One of the interesting aspects of the latest update is the inclusion of tests from the American Petroleum Institute (API) specifications which were developed by ASTM International, something van den Bulk believes is a “good development.” In the past, different tests in Europe and the United States have examined the same type of parameter. Developing robust new tests is time-consuming and expensive, so ACEA has taken the pragmatic approach of global alignment and cost reduction, says van den Bulk.

New tests for A7/ B7 and C6 include the well-known ASTM D8291 Sequence IX LSPI test—which was first introduced in API SN Plus—ASTM D8279 Sequence X for chain wear protection, and Toyota CEC L-114 to assess the lubricant contribution to turbocharger compressor deposits. The inclusion of the JASO M366 fuel economy test developed in Japan is only applicable to the C6 category. The 2021 update also includes the deletion of the CEC L-99-08 OM646LA Wear and CEC L-104-16 OM646LA Biodiesel tests.

Despite the use of API and ASTM tests, the limits are not necessarily the same, says van den Bulk. “Keep in mind that in ACEA the oils are protecting not only gasoline engines but it’s a combined specification to protect diesel engines,” he says. Diesel engines have additional requirements when it comes to soot handling and deposit control. If it seems complex, that is because it is, says van den Bulk. The Chevron Oronite representative considers the API specifications simpler and easier to understand. This is probably not surprising; the European government has a reputation for some of the most severe emissions legislation in the world with the European Commission already looking at the additional tightening of their limits.

ACEA Engine Test
Photo courtesy of ACEA

Complicating engine oil matters further is the fact that OEMs have their own specifications. ACEA Engine Oil Sequences provide a baseline that different OEMs build specifications on top of. When oil marketers put out a product it can have both an ACEA and an OEM claim, he says. Engine oils are a highly technical product that can take five to seven years to construct. A development package may typically target multiple requirements and many different tests to develop technology for, says van den Bulk. As an additive company, we try to combine multiple OEM claims into one package, he says.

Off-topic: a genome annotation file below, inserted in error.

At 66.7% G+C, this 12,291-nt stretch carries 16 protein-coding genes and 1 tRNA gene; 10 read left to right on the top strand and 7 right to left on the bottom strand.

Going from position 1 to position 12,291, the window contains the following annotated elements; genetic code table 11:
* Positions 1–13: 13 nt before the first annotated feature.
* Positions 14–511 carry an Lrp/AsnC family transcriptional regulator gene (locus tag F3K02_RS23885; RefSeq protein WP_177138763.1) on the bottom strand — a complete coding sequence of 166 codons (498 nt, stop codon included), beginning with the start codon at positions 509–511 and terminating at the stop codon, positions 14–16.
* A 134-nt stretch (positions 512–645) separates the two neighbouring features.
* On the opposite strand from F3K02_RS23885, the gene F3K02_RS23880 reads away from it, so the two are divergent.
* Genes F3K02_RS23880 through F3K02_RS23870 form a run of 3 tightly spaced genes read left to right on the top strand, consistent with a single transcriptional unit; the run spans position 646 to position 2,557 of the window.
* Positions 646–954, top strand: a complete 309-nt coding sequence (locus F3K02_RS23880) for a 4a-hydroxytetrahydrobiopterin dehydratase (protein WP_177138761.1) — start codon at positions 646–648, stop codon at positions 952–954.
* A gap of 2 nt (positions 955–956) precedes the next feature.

An increasing number of countries are banning the internal combustion engine (ICE). In Europe, Norway is leading the charge as it attempts to phase out fossil fuel vehicle sales from 2025. On July 14, 2021, the European Commission published its “Fit for 55” package of proposals to deliver on the targets agreed in the European Climate law. Ground-breaking regulation includes climate, energy, land use, transport and taxation policies to deliver a 55% reduction in greenhouse gas emissions by 2030. The Commission has proposed 2035 as the date the sale of new cars with internal combustion engines in the European Union should end.

Van den Bulk suggests politicians are being wooed by zero tank-to-wheel emissions and are not accounting for the full lifecycle impact of electric vehicles (EV)— particularly the energy-intensive battery manufacturing process.

With the increasing politicisation of the ICE, will this be the last of the ACEA Light-Duty Engine Oil Sequences? It is incredibly challenging for OEMs to meet carbon dioxide limits without investing in full EVs, says van den Bulk. And with future bans on ICE proposed in several countries around the globe, investment in new technology is challenging. Especially for the European market OEMs are questioning themselves “Why would you invest in future engines when in 10-15 years you can’t sell them anymore,” asks van den Bulk.

However, the Chevron Oronite representative says it is too soon to be drawn on whether this will be the last of the light-duty Engine Oil Sequences. OEMs and the industry are still thinking about future categories and are meeting with ACEA to discuss future needs, he says.

At this point, there has been no dialogue from ACEA on the development of specifications for EVs, says van den Bulk. Currently ACEA specifications continue to focus on combustion engines. EVs will require gear oils, transmission fluids, coolants, and brake fluids, though typically these are OEM specifications, says van den Bulk. He also highlighted concerns of a possible lack of support from the OEM side in future lubricant development in Europe because they might be driven to use their resources for EVs.